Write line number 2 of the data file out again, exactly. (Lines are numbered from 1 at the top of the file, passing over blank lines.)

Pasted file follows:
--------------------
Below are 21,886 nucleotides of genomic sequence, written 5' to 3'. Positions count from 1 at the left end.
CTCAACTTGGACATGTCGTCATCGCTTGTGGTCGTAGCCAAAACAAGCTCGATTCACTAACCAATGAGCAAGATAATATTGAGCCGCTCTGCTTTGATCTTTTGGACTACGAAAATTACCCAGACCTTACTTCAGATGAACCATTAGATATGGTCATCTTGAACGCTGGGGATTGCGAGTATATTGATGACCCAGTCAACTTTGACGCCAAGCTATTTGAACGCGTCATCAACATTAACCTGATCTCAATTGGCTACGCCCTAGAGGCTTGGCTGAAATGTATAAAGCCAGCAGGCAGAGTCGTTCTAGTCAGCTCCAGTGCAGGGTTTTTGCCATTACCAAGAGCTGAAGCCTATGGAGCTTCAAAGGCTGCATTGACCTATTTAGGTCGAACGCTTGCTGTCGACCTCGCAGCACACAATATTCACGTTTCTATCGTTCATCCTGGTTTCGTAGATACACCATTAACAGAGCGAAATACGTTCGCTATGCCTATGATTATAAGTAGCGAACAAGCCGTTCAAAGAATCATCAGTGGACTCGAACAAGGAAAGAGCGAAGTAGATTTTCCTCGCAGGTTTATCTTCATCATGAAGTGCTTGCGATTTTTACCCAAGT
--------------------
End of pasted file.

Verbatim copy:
CTCAACTTGGACATGTCGTCATCGCTTGTGGTCGTAGCCAAAACAAGCTCGATTCACTAACCAATGAGCAAGATAATATTGAGCCGCTCTGCTTTGATCTTTTGGACTACGAAAATTACCCAGACCTTACTTCAGATGAACCATTAGATATGGTCATCTTGAACGCTGGGGATTGCGAGTATATTGATGACCCAGTCAACTTTGACGCCAAGCTATTTGAACGCGTCATCAACATTAACCTGATCTCAATTGGCTACGCCCTAGAGGCTTGGCTGAAATGTATAAAGCCAGCAGGCAGAGTCGTTCTAGTCAGCTCCAGTGCAGGGTTTTTGCCATTACCAAGAGCTGAAGCCTATGGAGCTTCAAAGGCTGCATTGACCTATTTAGGTCGAACGCTTGCTGTCGACCTCGCAGCACACAATATTCACGTTTCTATCGTTCATCCTGGTTTCGTAGATACACCATTAACAGAGCGAAATACGTTCGCTATGCCTATGATTATAAGTAGCGAACAAGCCGTTCAAAGAATCATCAGTGGACTCGAACAAGGAAAGAGCGAAGTAGATTTTCCTCGCAGGTTTATCTTCATCATGAAGTGCTTGCGATTTTTACCCAAGT